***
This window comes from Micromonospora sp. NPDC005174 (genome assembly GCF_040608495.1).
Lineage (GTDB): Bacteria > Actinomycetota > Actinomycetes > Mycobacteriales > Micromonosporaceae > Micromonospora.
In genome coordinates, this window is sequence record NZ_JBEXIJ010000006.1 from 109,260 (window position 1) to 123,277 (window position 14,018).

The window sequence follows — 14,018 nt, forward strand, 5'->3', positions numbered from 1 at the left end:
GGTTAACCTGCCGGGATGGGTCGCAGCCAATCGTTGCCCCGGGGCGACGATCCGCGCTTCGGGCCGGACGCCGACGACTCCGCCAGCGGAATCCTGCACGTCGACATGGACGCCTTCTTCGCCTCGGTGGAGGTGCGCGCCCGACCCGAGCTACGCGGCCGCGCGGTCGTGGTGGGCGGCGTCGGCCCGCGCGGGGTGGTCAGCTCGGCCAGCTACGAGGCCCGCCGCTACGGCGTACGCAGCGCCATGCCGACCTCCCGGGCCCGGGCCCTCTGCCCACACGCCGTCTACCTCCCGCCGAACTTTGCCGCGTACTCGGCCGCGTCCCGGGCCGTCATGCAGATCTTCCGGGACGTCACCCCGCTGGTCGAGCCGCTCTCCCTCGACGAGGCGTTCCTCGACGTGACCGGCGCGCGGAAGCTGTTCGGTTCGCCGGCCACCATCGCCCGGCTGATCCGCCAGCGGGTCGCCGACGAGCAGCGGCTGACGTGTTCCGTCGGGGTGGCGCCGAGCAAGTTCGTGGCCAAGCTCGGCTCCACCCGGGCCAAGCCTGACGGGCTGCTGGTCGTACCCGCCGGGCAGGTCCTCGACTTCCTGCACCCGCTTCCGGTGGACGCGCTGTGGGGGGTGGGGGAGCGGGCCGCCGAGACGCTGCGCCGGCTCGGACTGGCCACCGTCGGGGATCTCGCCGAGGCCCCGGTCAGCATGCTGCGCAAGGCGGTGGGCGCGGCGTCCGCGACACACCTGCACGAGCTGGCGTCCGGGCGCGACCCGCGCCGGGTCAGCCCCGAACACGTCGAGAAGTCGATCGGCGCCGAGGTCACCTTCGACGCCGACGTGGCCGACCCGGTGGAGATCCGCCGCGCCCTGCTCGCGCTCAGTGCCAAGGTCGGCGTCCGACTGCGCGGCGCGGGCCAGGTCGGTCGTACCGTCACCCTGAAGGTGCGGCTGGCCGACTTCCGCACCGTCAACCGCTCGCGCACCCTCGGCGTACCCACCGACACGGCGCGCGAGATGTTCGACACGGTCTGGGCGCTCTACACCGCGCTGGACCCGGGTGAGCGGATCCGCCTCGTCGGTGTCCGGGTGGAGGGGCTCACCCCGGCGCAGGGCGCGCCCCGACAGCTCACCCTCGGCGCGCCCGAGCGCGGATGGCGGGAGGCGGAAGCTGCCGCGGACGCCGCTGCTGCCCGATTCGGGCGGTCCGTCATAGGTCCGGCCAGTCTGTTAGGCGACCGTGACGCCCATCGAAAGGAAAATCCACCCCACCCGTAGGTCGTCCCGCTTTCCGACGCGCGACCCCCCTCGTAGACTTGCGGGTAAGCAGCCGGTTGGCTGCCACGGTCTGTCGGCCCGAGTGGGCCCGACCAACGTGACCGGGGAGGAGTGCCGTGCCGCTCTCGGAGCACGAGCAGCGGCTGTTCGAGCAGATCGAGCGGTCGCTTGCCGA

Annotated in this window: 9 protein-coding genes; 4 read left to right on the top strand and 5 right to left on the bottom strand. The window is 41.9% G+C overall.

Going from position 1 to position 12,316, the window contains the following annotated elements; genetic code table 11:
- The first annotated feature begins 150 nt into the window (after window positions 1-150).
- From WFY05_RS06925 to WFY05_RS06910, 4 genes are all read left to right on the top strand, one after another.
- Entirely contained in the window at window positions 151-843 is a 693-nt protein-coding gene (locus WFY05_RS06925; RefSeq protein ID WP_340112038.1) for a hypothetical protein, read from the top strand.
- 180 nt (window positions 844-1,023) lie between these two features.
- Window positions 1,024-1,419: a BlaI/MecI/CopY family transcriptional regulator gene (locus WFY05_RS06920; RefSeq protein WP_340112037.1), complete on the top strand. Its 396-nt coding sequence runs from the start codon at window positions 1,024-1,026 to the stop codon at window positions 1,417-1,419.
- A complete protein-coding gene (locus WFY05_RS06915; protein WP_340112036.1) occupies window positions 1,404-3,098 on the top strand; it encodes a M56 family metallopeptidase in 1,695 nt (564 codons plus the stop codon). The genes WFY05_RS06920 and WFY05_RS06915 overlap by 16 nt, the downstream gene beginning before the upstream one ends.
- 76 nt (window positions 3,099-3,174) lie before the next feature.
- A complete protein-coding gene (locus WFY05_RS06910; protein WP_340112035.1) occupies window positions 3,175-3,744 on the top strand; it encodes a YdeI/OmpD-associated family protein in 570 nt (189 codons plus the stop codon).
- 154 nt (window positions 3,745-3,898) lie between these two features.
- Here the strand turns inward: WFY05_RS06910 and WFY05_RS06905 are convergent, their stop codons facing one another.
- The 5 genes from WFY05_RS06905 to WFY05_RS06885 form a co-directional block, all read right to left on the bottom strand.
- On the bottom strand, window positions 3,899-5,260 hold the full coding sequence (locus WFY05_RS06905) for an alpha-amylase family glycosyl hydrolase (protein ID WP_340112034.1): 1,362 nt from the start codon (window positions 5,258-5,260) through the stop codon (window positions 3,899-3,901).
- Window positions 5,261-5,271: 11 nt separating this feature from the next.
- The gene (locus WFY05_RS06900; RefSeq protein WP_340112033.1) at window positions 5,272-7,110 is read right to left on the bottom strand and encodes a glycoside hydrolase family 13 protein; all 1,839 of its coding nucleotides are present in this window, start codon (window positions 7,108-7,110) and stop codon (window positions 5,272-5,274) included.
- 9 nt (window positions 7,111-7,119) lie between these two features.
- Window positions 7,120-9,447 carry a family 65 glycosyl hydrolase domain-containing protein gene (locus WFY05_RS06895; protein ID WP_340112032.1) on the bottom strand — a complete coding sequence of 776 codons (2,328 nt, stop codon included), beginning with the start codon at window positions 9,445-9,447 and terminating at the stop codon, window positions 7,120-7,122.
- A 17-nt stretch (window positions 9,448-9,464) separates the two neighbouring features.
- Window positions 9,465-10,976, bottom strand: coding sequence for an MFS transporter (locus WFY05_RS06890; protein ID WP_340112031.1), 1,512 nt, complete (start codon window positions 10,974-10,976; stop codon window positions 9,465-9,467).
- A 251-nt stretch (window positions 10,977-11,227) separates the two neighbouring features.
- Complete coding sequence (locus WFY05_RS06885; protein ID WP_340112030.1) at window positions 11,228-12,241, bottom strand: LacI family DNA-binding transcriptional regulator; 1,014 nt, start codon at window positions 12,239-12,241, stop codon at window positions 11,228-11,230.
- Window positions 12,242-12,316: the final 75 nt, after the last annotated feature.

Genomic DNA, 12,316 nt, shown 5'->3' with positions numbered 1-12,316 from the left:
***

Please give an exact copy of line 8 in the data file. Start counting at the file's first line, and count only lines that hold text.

- The first annotated feature begins 150 nt into the window (after window positions 1-150).